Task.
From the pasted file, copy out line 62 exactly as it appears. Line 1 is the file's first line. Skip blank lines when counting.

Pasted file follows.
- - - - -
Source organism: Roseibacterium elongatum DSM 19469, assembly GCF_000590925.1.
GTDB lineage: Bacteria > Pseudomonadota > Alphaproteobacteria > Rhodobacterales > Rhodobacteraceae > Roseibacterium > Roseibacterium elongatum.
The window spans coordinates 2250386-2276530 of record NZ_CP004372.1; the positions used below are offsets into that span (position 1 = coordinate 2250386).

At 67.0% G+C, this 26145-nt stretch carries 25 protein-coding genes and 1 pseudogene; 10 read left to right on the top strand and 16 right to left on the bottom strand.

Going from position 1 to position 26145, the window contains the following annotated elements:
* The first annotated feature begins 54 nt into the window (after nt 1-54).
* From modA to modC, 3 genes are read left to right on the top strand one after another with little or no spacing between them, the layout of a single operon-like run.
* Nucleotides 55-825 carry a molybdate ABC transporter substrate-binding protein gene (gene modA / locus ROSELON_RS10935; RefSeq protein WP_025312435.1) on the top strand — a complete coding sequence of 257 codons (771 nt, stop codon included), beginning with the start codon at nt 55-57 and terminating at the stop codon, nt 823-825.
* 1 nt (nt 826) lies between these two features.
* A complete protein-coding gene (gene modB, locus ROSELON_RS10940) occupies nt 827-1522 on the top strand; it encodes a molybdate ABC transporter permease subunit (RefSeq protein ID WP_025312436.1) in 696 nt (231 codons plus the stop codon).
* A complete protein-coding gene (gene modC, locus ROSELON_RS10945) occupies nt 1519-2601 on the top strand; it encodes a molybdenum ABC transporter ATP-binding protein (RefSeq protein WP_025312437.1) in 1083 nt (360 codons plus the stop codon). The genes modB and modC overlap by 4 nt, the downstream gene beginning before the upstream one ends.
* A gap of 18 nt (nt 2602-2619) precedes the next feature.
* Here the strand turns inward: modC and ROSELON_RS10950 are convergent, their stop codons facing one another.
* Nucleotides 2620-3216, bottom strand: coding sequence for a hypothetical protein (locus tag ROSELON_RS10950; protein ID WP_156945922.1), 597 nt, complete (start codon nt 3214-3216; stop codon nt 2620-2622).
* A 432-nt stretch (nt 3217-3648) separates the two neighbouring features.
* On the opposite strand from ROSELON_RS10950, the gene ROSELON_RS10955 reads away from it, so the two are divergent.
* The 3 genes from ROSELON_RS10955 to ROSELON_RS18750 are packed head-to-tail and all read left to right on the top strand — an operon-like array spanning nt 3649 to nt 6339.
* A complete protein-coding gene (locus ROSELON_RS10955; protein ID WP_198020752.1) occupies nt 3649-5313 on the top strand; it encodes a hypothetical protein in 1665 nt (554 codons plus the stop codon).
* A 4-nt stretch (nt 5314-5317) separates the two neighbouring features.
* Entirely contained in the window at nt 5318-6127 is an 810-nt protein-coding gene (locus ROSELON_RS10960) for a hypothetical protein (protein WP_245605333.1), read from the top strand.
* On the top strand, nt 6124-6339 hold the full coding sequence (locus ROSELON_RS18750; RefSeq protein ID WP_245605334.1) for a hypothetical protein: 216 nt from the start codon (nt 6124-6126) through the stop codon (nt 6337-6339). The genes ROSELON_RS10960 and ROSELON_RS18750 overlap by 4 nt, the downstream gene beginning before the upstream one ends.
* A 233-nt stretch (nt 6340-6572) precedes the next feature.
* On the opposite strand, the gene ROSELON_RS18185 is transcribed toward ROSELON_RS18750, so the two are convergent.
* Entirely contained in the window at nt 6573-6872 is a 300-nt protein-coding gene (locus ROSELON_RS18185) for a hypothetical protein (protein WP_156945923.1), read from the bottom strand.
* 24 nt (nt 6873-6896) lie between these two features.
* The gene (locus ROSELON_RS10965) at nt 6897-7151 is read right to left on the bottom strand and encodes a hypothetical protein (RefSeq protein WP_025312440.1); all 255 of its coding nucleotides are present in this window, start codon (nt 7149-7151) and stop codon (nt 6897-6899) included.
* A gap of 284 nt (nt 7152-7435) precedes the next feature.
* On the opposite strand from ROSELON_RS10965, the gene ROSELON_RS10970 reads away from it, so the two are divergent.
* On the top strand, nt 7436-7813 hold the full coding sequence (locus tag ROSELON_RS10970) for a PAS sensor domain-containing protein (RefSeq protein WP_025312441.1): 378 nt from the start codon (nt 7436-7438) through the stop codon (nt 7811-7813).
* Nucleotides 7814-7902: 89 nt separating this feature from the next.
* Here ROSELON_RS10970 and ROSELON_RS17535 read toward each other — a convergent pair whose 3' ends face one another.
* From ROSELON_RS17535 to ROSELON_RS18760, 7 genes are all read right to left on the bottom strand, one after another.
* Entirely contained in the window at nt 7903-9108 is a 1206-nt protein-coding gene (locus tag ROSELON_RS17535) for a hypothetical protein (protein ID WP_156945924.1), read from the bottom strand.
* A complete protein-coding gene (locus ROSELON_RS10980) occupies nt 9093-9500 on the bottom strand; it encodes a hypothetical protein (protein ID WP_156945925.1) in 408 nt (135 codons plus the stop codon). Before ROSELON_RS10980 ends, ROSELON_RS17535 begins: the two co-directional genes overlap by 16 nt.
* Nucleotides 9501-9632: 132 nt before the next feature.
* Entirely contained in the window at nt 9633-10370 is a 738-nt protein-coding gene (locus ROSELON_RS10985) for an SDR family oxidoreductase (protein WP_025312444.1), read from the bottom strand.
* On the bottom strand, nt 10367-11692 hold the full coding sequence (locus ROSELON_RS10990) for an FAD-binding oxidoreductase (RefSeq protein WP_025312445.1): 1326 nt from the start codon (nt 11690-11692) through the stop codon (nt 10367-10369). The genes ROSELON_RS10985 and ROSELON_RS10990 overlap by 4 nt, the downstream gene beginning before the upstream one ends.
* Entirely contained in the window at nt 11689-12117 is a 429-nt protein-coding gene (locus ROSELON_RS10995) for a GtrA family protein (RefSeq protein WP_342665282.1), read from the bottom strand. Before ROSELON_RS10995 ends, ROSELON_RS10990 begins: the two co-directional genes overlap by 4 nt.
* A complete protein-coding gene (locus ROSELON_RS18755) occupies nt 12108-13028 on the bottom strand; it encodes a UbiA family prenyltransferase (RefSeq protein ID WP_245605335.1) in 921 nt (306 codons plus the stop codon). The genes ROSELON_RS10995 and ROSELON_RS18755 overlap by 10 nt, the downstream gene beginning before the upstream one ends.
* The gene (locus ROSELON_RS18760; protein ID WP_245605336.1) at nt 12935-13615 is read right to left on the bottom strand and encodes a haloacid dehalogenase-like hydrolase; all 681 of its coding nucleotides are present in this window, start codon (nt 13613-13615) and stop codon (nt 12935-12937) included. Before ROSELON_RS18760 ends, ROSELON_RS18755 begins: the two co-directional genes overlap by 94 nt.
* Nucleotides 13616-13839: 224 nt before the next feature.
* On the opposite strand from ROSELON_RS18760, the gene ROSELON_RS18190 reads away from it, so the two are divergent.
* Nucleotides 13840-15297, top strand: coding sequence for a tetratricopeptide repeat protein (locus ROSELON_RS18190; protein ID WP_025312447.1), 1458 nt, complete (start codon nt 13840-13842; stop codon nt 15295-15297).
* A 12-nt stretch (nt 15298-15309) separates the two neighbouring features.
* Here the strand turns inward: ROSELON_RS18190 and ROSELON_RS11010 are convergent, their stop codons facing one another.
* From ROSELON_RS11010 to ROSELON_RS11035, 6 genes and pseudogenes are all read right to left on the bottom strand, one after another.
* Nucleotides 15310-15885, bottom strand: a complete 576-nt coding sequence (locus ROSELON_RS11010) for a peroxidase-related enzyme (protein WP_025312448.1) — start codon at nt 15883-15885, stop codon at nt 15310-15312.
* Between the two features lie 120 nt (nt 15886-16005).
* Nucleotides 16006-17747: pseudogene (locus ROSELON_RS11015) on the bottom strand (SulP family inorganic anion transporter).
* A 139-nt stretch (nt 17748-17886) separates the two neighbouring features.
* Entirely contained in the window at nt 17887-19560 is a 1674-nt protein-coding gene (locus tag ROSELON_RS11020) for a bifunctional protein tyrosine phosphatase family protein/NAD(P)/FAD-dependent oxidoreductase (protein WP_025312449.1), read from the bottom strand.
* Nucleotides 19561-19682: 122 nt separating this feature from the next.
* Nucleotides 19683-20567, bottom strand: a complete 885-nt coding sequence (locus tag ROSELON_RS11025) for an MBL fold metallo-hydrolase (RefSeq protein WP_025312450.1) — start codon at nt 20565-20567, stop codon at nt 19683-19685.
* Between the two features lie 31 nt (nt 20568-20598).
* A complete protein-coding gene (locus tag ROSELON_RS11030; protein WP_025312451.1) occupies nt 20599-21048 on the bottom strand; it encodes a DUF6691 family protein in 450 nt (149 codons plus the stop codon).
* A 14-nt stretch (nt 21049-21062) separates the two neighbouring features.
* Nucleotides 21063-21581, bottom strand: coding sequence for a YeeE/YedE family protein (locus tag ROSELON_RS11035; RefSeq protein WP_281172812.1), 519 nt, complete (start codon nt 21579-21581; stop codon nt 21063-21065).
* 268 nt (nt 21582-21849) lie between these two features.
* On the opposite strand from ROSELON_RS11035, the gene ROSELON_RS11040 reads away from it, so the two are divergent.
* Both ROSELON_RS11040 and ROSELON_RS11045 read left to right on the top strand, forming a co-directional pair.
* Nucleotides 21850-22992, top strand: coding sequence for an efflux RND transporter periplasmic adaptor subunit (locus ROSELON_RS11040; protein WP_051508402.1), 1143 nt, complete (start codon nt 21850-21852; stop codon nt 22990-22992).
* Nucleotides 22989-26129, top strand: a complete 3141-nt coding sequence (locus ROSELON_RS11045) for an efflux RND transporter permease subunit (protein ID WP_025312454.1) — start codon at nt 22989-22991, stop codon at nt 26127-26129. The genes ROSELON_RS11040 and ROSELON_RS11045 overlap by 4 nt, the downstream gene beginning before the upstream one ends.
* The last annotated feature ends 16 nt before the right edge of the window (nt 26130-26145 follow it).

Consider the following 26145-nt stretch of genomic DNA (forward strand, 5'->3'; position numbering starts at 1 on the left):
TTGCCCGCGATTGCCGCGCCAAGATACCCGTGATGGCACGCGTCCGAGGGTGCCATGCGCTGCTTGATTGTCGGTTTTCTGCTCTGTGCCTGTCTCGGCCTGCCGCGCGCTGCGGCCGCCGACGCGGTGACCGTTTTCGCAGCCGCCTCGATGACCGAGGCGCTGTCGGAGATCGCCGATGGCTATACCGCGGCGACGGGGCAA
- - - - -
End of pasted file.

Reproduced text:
* Nucleotides 22989-26129, top strand: a complete 3141-nt coding sequence (locus ROSELON_RS11045) for an efflux RND transporter permease subunit (protein ID WP_025312454.1) — start codon at nt 22989-22991, stop codon at nt 26127-26129. The genes ROSELON_RS11040 and ROSELON_RS11045 overlap by 4 nt, the downstream gene beginning before the upstream one ends.